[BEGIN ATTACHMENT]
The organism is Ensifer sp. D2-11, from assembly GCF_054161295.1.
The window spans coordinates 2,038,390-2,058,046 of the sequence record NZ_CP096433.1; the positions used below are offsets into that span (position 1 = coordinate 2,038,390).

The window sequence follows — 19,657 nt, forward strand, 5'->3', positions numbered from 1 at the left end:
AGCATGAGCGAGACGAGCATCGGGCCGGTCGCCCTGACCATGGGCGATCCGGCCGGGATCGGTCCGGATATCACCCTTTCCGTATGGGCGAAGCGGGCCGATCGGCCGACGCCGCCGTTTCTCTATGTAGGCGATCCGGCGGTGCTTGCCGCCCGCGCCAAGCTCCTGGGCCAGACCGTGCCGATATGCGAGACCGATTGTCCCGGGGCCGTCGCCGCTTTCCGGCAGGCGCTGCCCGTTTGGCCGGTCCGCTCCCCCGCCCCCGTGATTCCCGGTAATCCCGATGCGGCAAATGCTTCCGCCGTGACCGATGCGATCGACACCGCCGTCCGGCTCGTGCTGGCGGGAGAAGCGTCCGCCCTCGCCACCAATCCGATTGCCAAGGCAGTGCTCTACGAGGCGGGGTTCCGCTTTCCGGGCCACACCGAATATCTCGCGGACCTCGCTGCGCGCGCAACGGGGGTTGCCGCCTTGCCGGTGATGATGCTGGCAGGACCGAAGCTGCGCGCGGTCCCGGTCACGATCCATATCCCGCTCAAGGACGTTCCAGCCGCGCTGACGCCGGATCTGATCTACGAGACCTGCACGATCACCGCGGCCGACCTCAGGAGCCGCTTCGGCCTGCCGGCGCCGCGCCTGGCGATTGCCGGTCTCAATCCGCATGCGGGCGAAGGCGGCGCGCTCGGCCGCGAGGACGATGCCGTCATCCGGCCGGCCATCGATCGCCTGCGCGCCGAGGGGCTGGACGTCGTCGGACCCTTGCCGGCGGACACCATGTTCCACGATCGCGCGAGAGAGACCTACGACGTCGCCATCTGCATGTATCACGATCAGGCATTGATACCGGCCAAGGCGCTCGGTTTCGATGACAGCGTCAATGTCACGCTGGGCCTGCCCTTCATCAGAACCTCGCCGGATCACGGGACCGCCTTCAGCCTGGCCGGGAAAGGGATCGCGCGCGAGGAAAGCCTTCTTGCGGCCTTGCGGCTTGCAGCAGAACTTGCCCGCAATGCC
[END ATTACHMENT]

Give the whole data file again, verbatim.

The organism is Ensifer sp. D2-11, from assembly GCF_054161295.1.
The window spans coordinates 2,038,390-2,058,046 of the sequence record NZ_CP096433.1; the positions used below are offsets into that span (position 1 = coordinate 2,038,390).

The window sequence follows — 19,657 nt, forward strand, 5'->3', positions numbered from 1 at the left end:
AGCATGAGCGAGACGAGCATCGGGCCGGTCGCCCTGACCATGGGCGATCCGGCCGGGATCGGTCCGGATATCACCCTTTCCGTATGGGCGAAGCGGGCCGATCGGCCGACGCCGCCGTTTCTCTATGTAGGCGATCCGGCGGTGCTTGCCGCCCGCGCCAAGCTCCTGGGCCAGACCGTGCCGATATGCGAGACCGATTGTCCCGGGGCCGTCGCCGCTTTCCGGCAGGCGCTGCCCGTTTGGCCGGTCCGCTCCCCCGCCCCCGTGATTCCCGGTAATCCCGATGCGGCAAATGCTTCCGCCGTGACCGATGCGATCGACACCGCCGTCCGGCTCGTGCTGGCGGGAGAAGCGTCCGCCCTCGCCACCAATCCGATTGCCAAGGCAGTGCTCTACGAGGCGGGGTTCCGCTTTCCGGGCCACACCGAATATCTCGCGGACCTCGCTGCGCGCGCAACGGGGGTTGCCGCCTTGCCGGTGATGATGCTGGCAGGACCGAAGCTGCGCGCGGTCCCGGTCACGATCCATATCCCGCTCAAGGACGTTCCAGCCGCGCTGACGCCGGATCTGATCTACGAGACCTGCACGATCACCGCGGCCGACCTCAGGAGCCGCTTCGGCCTGCCGGCGCCGCGCCTGGCGATTGCCGGTCTCAATCCGCATGCGGGCGAAGGCGGCGCGCTCGGCCGCGAGGACGATGCCGTCATCCGGCCGGCCATCGATCGCCTGCGCGCCGAGGGGCTGGACGTCGTCGGACCCTTGCCGGCGGACACCATGTTCCACGATCGCGCGAGAGAGACCTACGACGTCGCCATCTGCATGTATCACGATCAGGCATTGATACCGGCCAAGGCGCTCGGTTTCGATGACAGCGTCAATGTCACGCTGGGCCTGCCCTTCATCAGAACCTCGCCGGATCACGGGACCGCCTTCAGCCTGGCCGGGAAAGGGATCGCGCGCGAGGAAAGCCTTCTTGCGGCCTTGCGGCTTGCAGCAGAACTTGCCCGCAATGCC